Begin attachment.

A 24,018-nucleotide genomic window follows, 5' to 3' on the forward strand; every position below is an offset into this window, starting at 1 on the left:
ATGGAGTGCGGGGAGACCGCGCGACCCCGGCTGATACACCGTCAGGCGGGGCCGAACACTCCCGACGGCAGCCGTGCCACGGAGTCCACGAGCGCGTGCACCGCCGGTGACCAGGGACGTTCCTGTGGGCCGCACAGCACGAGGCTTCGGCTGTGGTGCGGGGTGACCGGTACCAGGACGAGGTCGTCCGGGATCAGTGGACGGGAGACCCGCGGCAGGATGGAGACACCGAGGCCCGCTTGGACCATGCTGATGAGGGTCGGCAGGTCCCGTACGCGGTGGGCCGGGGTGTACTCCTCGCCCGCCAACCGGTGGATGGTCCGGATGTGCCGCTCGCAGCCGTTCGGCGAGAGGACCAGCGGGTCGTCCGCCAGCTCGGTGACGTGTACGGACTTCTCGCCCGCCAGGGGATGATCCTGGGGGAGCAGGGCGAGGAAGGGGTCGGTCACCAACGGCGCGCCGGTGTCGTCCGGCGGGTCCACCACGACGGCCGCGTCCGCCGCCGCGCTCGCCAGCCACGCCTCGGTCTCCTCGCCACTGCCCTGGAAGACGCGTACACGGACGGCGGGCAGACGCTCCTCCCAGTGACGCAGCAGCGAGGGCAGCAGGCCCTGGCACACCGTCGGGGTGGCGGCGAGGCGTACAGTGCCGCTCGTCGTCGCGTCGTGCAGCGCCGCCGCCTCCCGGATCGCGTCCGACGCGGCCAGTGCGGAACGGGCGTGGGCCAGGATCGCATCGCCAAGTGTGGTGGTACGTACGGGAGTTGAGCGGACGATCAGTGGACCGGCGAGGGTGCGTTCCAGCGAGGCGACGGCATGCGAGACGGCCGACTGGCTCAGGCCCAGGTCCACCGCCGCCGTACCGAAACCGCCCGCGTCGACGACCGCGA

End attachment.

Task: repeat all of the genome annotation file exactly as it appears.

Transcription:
A 24,018-nucleotide genomic window follows, 5' to 3' on the forward strand; every position below is an offset into this window, starting at 1 on the left:
ATGGAGTGCGGGGAGACCGCGCGACCCCGGCTGATACACCGTCAGGCGGGGCCGAACACTCCCGACGGCAGCCGTGCCACGGAGTCCACGAGCGCGTGCACCGCCGGTGACCAGGGACGTTCCTGTGGGCCGCACAGCACGAGGCTTCGGCTGTGGTGCGGGGTGACCGGTACCAGGACGAGGTCGTCCGGGATCAGTGGACGGGAGACCCGCGGCAGGATGGAGACACCGAGGCCCGCTTGGACCATGCTGATGAGGGTCGGCAGGTCCCGTACGCGGTGGGCCGGGGTGTACTCCTCGCCCGCCAACCGGTGGATGGTCCGGATGTGCCGCTCGCAGCCGTTCGGCGAGAGGACCAGCGGGTCGTCCGCCAGCTCGGTGACGTGTACGGACTTCTCGCCCGCCAGGGGATGATCCTGGGGGAGCAGGGCGAGGAAGGGGTCGGTCACCAACGGCGCGCCGGTGTCGTCCGGCGGGTCCACCACGACGGCCGCGTCCGCCGCCGCGCTCGCCAGCCACGCCTCGGTCTCCTCGCCACTGCCCTGGAAGACGCGTACACGGACGGCGGGCAGACGCTCCTCCCAGTGACGCAGCAGCGAGGGCAGCAGGCCCTGGCACACCGTCGGGGTGGCGGCGAGGCGTACAGTGCCGCTCGTCGTCGCGTCGTGCAGCGCCGCCGCCTCCCGGATCGCGTCCGACGCGGCCAGTGCGGAACGGGCGTGGGCCAGGATCGCATCGCCAAGTGTGGTGGTACGTACGGGAGTTGAGCGGACGATCAGTGGACCGGCGAGGGTGCGTTCCAGCGAGGCGACGGCATGCGAGACGGCCGACTGGCTCAGGCCCAGGTCCACCGCCGCCGTACCGAAACCGCCCGCGTCGACGACCGCGA